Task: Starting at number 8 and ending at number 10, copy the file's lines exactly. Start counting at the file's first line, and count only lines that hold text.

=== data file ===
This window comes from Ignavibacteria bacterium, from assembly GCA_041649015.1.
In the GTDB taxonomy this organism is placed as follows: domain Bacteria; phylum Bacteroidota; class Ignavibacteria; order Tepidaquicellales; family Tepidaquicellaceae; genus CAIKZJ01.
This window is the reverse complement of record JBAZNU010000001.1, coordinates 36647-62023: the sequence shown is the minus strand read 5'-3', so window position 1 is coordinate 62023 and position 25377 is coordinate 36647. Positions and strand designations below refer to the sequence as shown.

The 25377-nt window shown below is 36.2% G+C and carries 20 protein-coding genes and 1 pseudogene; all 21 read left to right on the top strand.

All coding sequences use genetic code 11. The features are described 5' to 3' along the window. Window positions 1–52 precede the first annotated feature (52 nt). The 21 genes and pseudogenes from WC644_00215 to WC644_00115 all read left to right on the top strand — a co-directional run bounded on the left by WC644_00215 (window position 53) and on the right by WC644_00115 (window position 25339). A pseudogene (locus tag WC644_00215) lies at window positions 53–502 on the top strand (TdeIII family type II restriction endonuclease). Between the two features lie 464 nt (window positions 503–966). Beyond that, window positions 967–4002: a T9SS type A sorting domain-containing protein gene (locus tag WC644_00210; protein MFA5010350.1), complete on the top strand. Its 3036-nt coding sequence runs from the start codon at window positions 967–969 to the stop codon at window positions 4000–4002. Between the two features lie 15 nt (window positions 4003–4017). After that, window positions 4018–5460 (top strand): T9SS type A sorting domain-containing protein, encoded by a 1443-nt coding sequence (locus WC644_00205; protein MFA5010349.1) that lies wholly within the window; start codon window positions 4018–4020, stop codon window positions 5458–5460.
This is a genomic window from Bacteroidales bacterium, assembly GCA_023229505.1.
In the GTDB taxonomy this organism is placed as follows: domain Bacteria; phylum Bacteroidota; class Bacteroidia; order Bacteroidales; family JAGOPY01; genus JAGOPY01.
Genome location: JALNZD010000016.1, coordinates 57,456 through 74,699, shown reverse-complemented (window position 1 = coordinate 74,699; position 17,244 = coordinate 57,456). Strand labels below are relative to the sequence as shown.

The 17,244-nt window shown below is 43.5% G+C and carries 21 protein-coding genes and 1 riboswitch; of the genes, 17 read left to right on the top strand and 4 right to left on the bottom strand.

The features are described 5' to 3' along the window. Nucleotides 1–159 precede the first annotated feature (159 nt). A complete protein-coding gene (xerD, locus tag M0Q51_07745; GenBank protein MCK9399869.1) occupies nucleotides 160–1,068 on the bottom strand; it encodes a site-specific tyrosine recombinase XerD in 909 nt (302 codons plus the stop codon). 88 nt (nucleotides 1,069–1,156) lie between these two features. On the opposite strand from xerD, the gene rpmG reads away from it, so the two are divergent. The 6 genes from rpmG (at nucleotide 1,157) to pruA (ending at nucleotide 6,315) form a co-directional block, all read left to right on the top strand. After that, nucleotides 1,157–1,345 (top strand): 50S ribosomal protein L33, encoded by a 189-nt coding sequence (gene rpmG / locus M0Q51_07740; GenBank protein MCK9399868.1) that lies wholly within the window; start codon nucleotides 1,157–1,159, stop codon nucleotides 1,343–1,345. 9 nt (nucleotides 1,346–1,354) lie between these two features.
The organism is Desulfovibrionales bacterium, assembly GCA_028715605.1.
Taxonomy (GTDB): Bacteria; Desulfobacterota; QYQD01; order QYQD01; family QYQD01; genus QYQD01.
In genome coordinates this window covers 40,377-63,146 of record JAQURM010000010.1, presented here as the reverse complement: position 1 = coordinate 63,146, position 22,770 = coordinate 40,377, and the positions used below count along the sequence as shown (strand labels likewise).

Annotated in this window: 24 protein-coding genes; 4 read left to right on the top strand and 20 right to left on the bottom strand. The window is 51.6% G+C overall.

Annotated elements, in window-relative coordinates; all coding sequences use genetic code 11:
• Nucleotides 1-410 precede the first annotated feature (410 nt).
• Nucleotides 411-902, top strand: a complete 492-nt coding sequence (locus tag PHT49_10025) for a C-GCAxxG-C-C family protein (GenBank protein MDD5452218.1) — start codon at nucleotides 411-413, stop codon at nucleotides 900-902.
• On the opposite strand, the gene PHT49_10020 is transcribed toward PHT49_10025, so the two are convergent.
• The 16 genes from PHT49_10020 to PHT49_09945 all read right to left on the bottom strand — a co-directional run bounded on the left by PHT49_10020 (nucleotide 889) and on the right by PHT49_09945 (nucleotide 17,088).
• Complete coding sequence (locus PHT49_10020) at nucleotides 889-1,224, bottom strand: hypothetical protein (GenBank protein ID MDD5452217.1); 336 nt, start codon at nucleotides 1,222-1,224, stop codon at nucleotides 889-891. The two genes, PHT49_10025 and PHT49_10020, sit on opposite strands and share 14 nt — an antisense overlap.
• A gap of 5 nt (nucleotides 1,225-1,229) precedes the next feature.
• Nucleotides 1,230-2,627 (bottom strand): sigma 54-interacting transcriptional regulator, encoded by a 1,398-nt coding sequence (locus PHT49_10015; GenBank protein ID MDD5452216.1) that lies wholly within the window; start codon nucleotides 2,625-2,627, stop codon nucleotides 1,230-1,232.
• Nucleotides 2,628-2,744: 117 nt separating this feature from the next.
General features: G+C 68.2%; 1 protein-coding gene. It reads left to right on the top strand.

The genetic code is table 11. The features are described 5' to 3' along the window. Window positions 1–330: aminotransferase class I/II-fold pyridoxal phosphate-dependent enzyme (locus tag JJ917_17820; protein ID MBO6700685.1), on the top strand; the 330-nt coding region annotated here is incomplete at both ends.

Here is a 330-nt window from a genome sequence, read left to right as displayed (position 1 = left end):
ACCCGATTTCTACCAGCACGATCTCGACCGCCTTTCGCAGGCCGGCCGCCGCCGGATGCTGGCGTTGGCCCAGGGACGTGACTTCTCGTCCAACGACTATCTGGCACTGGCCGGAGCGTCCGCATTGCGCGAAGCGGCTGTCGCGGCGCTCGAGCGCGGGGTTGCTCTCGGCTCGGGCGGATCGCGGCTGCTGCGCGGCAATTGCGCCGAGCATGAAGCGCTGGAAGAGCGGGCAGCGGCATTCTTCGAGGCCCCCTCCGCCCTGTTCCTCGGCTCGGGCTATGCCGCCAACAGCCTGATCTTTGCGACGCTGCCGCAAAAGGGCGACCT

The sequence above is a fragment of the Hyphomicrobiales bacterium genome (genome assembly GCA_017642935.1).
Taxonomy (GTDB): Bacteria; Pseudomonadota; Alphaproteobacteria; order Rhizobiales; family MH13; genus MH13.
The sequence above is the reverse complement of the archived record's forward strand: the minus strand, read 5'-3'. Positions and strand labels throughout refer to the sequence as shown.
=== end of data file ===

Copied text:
Genome location: JALNZD010000016.1, coordinates 57,456 through 74,699, shown reverse-complemented (window position 1 = coordinate 74,699; position 17,244 = coordinate 57,456). Strand labels below are relative to the sequence as shown.

The 17,244-nt window shown below is 43.5% G+C and carries 21 protein-coding genes and 1 riboswitch; of the genes, 17 read left to right on the top strand and 4 right to left on the bottom strand.

The features are described 5' to 3' along the window. Nucleotides 1–159 precede the first annotated feature (159 nt). A complete protein-coding gene (xerD, locus tag M0Q51_07745; GenBank protein MCK9399869.1) occupies nucleotides 160–1,068 on the bottom strand; it encodes a site-specific tyrosine recombinase XerD in 909 nt (302 codons plus the stop codon). 88 nt (nucleotides 1,069–1,156) lie between these two features. On the opposite strand from xerD, the gene rpmG reads away from it, so the two are divergent. The 6 genes from rpmG (at nucleotide 1,157) to pruA (ending at nucleotide 6,315) form a co-directional block, all read left to right on the top strand. After that, nucleotides 1,157–1,345 (top strand): 50S ribosomal protein L33, encoded by a 189-nt coding sequence (gene rpmG / locus M0Q51_07740; GenBank protein MCK9399868.1) that lies wholly within the window; start codon nucleotides 1,157–1,159, stop codon nucleotides 1,343–1,345. 9 nt (nucleotides 1,346–1,354) lie between these two features.